The four new hotels will line the pockets of billionaire Yitzhak Tshuva. But how much will the government spend to save the sea itself?
Moshe Gilad | Dec. 23, 2019
According to the festive announcement by the Tourism Ministry and the Israel Lands Authority: “Huge momentum for the Dead Sea: Four hotels are to be built, containing over 1,000 rooms, and alongside them a new commercial center, and a 40,000 square meter convention center.” I read it and choked.

The winners of the bids are the natural candidates – Africa Israel, Fattal Hotels and Barclays Israel. Another prominent winner is the Elad Group (owned by Israeli billionaire Yitzhak Tshuva). For the first time in Israel the company will build a hotel with 300 rooms, and a large spa complex. In simulations included in the Tourism Ministry ad, the complex looks like a dreamy hotel in the Maldives – a light-blue structure that seems to float or hover above the water. In order to build it Elad will pay the government 53 million shekels ($15,000) and has promised to complete the project in six years.

And we haven’t yet mentioned the tender for building a new mall in Ein Bokek, in addition to the one that was dedicated only a few months ago and looks like an alien spaceship that landed from another planet, where everything is made of black glass.

The festive announcement omitted any mention of the words sinkholes, ecological disaster or a drop in the water level. There is also no mention of the essential words – Dead Sea Works (controlled by the Ofer family), a rise in the level of the factories’ evaporation ponds, the harvesting of salt (which the factories promised to do to stabilize the level of the water), and the danger of flooding that threatens the existing hotel area.

A brief explanation: The present hotel area in Ein Bokek, along with the new complex planned for construction between the present area and Hamei Zohar, are not really situated on the Dead Sea coast. They are located on the coast of the artificial evaporation pond 5, which serves the factories at the southern end. There is no natural system here. The real ecological disaster is taking place a few kilometers to the north, in the natural and dying parts of the sea – in the area between Masada, Ein Gedi and Mitzpe Shalem.

Anyone who received the announcement about the development of the Dead Sea understood that we are living in parallel worlds. In one they haven’t heard of the other. In a reality that is familiar to anyone who drives along Highway 90, the Dead Sea and its surroundings are an ecological disaster area. The sea level drops each year by over a meter. The coastline is receding fast. Huge sinkholes are opening up along the coast and paralyzing tourism initiatives that were built there in previous years. Residents of the region and tourists are facing a real danger.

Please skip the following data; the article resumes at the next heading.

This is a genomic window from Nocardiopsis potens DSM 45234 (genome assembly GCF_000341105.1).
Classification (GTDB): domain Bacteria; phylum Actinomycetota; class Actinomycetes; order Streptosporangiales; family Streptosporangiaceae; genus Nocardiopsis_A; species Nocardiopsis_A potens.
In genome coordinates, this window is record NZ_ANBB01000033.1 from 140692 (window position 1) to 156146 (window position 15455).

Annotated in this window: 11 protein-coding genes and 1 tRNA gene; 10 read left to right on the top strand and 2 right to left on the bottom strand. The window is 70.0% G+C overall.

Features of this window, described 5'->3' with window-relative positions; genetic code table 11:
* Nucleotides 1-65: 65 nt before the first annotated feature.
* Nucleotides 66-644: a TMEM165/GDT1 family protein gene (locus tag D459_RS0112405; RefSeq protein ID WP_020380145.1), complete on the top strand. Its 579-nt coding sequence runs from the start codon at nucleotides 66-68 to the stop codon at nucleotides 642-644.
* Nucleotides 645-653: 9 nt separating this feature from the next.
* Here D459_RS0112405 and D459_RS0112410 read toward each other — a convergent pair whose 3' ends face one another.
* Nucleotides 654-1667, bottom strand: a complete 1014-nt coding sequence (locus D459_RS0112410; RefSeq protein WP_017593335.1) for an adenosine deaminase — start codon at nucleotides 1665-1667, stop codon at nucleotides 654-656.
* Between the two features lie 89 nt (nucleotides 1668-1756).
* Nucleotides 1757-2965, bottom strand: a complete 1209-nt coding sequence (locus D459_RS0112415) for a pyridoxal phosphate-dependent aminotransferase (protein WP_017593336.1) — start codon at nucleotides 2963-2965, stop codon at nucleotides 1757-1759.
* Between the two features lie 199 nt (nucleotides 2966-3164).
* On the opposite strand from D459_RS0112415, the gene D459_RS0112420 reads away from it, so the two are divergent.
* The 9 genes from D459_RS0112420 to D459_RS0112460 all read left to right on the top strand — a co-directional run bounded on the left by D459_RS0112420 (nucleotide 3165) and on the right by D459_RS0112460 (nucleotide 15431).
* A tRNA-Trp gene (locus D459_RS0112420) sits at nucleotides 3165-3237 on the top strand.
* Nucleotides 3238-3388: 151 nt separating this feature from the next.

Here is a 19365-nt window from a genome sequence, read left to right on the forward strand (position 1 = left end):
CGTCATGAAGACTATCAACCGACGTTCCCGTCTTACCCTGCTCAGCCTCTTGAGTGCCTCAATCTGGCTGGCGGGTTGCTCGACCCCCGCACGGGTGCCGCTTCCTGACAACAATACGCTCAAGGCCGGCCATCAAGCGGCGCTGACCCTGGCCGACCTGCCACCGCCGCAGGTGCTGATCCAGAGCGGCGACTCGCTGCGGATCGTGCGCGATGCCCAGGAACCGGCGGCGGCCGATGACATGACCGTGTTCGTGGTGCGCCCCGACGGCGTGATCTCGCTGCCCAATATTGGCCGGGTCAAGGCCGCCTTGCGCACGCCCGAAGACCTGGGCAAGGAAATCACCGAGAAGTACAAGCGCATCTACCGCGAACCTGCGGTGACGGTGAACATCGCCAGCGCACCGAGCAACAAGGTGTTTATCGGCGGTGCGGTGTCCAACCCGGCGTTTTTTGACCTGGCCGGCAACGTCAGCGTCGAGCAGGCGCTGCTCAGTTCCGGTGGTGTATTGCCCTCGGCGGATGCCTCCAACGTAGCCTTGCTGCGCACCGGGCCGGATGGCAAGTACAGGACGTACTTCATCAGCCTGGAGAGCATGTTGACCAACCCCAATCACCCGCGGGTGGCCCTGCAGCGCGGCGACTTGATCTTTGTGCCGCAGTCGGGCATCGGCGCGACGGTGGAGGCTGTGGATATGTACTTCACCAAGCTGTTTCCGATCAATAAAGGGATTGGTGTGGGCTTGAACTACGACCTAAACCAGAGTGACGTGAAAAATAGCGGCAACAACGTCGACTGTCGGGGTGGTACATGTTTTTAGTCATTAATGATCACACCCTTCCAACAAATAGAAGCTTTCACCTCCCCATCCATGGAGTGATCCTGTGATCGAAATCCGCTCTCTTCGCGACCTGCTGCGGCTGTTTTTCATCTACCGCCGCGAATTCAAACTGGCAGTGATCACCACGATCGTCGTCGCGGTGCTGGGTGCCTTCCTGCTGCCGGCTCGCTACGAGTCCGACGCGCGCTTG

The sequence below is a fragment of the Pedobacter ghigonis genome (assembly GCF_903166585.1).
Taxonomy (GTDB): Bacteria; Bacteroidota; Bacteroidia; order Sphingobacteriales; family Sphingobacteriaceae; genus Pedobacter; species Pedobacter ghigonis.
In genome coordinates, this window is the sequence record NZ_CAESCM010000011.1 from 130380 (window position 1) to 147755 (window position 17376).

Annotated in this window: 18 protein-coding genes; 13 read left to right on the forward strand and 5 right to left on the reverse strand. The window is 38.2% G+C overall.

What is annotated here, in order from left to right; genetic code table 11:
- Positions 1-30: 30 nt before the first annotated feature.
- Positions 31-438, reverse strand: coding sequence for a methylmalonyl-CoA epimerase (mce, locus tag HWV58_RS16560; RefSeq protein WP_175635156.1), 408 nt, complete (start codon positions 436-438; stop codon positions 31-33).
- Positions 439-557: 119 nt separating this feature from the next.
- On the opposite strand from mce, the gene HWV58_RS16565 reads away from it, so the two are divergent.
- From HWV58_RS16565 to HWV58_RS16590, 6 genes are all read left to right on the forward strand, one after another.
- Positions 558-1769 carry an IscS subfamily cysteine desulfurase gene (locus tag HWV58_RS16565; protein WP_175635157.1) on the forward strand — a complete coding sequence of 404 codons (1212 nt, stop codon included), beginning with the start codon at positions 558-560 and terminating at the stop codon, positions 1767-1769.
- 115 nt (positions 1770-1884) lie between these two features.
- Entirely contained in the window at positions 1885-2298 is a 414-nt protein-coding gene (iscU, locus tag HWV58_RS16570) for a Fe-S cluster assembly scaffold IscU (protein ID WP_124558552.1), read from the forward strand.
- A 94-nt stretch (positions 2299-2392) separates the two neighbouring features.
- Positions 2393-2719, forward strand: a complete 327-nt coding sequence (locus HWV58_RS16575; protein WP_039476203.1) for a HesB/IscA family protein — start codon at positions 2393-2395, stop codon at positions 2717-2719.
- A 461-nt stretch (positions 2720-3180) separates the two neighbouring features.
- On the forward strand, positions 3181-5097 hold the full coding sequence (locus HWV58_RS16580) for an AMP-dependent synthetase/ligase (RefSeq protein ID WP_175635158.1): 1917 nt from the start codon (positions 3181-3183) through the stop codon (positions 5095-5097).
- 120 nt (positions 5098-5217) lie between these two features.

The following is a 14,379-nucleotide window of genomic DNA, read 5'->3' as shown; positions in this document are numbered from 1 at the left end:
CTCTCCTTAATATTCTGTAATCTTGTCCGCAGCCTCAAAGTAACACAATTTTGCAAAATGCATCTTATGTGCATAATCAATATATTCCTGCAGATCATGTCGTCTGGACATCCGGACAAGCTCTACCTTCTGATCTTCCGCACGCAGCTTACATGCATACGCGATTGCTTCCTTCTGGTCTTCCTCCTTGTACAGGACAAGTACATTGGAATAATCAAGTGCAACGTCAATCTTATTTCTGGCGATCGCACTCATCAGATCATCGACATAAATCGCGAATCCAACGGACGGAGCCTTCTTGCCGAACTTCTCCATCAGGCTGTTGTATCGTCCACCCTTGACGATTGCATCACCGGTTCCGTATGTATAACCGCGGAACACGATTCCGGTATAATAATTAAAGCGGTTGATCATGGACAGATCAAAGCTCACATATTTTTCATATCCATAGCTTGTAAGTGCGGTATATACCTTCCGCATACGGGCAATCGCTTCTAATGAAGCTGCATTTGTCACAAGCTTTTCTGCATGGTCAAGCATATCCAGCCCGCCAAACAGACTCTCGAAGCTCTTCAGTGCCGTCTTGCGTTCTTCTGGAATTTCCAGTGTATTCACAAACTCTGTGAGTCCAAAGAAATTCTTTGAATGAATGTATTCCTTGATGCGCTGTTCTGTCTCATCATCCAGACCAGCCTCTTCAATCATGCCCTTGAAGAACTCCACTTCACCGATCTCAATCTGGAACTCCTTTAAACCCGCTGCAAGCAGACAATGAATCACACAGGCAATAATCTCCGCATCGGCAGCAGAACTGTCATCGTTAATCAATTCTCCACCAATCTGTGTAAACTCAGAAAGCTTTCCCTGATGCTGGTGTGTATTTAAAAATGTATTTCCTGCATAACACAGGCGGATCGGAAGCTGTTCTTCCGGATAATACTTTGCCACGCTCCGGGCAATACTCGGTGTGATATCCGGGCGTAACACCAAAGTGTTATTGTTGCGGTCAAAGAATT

The natural treasure that we received – a unique desert, a one-of-a-kind sea, marvelous landscapes, the lowest place on Earth, nature and archaeology sites that are unparalleled anywhere – are in genuine danger of extinction.

The decision that is reflected in the publication of the results of the Tourism Ministry tenders is like sewing a festive outfit for a deathly ill person who is expiring in bed. The assumption is that if they dress him up nicely, maybe add a little makeup, it will be possible to forget that he’s dying. The sad truth is that it won’t improve the condition of the dying sea.

Perhaps if we read statements such as those made by Tourism Minister Yariv Levin, we’ll forget the reality: “We are continuing with the tourism revolution in the Dead Sea and with leveraging it as an attractive and modern tourism destination. In light of the significant increase in the number of tourists arriving in Israel, I welcome the process of building over 1,000 new rooms at the Dead Sea. This is a big step forward on the way to a dramatic change in the region.” A dramatic change really is coming, honorable minister, but it’s a very regrettable one, and it’s not at all certain that we should welcome it.

A calculation of the sums of the bids reveals that the winners will pay the government over 114 million shekels. How much of this sum will be devoted to saving the sea? Isn’t it a better idea to deal first with the ecological problem? To try to stop the reduction in the sea level and then, only then, to start building a hotel that will hover over the water and bring in a little more money to the Tshuva family?